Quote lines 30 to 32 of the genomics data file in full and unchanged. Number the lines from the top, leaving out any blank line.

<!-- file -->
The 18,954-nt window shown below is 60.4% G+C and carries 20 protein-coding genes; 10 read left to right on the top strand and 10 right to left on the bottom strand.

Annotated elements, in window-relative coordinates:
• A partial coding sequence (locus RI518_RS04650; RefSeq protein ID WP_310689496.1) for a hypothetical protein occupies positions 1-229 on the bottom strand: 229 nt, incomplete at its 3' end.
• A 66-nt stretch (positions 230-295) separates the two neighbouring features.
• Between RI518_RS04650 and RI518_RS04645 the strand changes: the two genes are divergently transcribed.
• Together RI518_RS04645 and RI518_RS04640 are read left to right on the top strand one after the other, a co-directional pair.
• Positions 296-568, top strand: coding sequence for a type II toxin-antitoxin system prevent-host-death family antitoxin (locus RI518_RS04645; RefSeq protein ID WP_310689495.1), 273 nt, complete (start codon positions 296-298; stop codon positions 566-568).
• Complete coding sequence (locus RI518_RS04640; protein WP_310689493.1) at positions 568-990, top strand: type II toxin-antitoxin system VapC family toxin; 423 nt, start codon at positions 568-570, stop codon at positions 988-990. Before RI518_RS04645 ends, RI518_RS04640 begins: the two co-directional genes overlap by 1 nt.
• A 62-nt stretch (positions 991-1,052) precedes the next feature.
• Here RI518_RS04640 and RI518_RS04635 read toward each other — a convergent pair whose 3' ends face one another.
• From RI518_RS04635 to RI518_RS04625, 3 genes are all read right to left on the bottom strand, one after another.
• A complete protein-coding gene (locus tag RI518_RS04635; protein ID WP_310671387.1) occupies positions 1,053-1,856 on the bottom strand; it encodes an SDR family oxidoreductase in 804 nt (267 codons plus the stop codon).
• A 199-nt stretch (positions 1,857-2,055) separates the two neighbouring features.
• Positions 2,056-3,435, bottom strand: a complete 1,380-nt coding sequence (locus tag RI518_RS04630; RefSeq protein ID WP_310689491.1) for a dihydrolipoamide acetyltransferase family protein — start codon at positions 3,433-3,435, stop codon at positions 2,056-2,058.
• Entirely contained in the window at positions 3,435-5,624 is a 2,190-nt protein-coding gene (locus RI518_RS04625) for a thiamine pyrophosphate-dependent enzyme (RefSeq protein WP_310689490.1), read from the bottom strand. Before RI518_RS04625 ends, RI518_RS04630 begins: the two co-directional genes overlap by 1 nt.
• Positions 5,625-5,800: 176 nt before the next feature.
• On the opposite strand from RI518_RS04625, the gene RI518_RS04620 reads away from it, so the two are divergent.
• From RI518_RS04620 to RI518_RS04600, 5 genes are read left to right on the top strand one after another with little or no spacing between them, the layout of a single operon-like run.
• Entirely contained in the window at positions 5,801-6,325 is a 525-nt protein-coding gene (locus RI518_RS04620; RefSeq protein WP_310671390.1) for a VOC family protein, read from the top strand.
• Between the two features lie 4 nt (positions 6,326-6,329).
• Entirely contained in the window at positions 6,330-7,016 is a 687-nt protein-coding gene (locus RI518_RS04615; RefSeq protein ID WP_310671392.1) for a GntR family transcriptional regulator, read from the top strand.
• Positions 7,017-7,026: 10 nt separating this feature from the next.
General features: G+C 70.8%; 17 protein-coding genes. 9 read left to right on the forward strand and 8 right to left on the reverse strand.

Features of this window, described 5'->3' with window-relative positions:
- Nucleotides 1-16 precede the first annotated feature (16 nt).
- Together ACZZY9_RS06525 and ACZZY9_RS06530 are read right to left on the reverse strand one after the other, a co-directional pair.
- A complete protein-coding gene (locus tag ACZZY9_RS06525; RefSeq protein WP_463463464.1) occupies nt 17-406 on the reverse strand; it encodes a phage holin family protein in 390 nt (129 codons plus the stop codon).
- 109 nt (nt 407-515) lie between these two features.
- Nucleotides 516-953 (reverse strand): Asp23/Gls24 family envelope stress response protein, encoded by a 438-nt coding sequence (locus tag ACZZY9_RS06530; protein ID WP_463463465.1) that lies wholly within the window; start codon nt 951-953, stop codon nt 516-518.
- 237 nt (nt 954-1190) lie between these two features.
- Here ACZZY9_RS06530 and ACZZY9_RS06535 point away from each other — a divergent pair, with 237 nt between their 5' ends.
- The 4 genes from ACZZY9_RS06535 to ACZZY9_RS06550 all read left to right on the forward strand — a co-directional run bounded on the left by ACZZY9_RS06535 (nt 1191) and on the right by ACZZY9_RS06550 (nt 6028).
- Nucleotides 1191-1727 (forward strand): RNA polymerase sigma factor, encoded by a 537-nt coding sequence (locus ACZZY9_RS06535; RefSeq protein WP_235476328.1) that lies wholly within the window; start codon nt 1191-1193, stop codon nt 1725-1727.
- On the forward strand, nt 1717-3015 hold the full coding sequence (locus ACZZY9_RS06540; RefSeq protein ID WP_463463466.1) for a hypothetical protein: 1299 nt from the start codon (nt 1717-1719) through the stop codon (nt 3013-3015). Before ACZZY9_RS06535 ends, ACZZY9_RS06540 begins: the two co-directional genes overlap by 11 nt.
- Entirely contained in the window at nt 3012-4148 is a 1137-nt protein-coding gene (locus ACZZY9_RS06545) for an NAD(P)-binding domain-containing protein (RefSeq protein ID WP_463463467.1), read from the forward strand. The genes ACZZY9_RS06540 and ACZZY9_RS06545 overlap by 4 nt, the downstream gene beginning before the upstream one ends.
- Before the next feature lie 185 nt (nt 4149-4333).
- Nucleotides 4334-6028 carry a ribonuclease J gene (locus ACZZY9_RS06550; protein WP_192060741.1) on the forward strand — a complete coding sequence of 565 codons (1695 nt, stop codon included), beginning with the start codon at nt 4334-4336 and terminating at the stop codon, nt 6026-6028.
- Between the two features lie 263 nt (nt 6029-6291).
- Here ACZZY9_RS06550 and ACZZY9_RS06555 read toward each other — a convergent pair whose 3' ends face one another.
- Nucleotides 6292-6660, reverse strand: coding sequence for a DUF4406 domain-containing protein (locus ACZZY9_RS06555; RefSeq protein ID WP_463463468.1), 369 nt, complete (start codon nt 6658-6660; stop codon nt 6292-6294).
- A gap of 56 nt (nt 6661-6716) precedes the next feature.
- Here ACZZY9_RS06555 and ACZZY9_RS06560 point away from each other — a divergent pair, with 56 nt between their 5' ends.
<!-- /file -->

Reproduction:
- 237 nt (nt 954-1190) lie between these two features.
- Here ACZZY9_RS06530 and ACZZY9_RS06535 point away from each other — a divergent pair, with 237 nt between their 5' ends.
- The 4 genes from ACZZY9_RS06535 to ACZZY9_RS06550 all read left to right on the forward strand — a co-directional run bounded on the left by ACZZY9_RS06535 (nt 1191) and on the right by ACZZY9_RS06550 (nt 6028).